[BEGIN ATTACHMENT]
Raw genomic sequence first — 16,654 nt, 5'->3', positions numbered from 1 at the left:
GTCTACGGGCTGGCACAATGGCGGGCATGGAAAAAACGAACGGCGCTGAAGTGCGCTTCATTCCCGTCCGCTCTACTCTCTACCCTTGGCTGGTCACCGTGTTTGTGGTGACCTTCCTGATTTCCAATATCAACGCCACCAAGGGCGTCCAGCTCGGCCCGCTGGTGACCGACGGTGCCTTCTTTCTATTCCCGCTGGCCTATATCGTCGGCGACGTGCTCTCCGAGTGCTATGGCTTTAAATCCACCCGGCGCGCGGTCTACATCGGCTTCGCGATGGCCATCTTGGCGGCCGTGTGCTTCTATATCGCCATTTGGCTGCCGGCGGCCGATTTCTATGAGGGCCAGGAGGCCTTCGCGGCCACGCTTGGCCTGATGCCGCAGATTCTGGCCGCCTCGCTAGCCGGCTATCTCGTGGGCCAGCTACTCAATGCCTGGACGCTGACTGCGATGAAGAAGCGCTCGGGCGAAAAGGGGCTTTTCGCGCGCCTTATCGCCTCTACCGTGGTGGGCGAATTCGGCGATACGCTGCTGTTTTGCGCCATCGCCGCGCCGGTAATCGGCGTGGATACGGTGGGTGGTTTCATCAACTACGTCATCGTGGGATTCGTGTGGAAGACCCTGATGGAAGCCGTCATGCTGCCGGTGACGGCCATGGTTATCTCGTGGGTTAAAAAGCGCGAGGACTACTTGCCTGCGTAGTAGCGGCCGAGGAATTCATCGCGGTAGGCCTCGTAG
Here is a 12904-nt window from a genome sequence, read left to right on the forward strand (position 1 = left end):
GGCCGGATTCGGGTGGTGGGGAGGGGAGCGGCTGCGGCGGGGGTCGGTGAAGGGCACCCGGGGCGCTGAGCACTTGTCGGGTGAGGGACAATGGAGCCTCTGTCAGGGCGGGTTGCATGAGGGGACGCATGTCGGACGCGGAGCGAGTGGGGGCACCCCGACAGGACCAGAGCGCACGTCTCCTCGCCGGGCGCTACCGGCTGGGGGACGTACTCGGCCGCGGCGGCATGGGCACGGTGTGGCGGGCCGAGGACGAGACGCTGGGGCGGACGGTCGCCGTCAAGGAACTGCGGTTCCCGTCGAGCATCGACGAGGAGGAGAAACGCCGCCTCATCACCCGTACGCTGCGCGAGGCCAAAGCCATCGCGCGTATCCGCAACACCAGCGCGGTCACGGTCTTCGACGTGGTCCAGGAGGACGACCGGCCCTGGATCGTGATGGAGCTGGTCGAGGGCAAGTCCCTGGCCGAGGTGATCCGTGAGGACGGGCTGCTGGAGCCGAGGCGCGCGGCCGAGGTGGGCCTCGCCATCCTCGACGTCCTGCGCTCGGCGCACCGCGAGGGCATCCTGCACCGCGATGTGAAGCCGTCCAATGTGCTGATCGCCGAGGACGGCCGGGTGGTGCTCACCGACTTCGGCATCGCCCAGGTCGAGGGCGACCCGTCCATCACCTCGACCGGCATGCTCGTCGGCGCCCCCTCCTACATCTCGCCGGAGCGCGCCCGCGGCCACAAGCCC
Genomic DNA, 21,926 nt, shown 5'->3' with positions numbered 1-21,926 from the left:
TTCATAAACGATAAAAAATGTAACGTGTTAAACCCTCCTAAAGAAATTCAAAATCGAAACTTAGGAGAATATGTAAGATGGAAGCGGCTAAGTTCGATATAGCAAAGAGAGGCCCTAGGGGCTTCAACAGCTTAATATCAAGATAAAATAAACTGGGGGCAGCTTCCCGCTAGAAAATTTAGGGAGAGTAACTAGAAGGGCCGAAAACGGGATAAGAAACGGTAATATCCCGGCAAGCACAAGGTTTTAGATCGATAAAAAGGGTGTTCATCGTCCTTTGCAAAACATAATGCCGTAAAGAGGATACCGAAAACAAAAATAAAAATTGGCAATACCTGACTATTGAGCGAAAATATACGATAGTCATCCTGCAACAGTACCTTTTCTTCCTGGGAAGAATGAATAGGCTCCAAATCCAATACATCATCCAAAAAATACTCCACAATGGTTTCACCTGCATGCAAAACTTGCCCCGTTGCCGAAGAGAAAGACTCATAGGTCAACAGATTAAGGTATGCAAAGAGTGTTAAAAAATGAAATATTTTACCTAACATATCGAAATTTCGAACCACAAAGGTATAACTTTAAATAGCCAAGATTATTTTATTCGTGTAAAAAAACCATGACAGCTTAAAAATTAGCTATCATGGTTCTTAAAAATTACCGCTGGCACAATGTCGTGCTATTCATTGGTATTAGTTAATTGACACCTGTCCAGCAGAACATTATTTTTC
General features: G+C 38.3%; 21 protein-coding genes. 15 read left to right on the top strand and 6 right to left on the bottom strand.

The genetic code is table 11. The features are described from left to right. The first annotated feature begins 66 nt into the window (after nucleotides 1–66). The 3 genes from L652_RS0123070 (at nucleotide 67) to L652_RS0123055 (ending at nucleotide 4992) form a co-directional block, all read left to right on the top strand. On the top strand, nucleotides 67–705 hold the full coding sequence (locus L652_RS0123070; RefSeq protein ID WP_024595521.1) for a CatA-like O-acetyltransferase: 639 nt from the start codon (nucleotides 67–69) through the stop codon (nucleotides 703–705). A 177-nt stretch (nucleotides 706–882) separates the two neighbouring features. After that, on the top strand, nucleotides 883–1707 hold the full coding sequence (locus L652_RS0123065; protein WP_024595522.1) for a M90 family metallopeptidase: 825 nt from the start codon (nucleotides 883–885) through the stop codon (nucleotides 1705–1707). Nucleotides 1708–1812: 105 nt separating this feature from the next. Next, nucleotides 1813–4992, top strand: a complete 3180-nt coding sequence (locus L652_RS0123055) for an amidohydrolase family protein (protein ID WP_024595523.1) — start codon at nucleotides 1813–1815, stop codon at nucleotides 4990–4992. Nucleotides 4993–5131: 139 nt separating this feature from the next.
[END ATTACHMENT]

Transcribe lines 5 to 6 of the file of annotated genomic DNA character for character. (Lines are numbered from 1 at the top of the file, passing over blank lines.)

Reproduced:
Genomic DNA, 21,926 nt, shown 5'->3' with positions numbered 1-21,926 from the left:
TTCATAAACGATAAAAAATGTAACGTGTTAAACCCTCCTAAAGAAATTCAAAATCGAAACTTAGGAGAATATGTAAGATGGAAGCGGCTAAGTTCGATATAGCAAAGAGAGGCCCTAGGGGCTTCAACAGCTTAATATCAAGATAAAATAAACTGGGGGCAGCTTCCCGCTAGAAAATTTAGGGAGAGTAACTAGAAGGGCCGAAAACGGGATAAGAAACGGTAATATCCCGGCAAGCACAAGGTTTTAGATCGATAAAAAGGGTGTTCATCGTCCTTTGCAAAACATAATGCCGTAAAGAGGATACCGAAAACAAAAATAAAAATTGGCAATACCTGACTATTGAGCGAAAATATACGATAGTCATCCTGCAACAGTACCTTTTCTTCCTGGGAAGAATGAATAGGCTCCAAATCCAATACATCATCCAAAAAATACTCCACAATGGTTTCACCTGCATGCAAAACTTGCCCCGTTGCCGAAGAGAAAGACTCATAGGTCAACAGATTAAGGTATGCAAAGAGTGTTAAAAAATGAAATATTTTACCTAACATATCGAAATTTCGAACCACAAAGGTATAACTTTAAATAGCCAAGATTATTTTATTCGTGTAAAAAAACCATGACAGCTTAAAAATTAGCTATCATGGTTCTTAAAAATTACCGCTGGCACAATGTCGTGCTATTCATTGGTATTAGTTAATTGACACCTGTCCAGCAGAACATTATTTTTC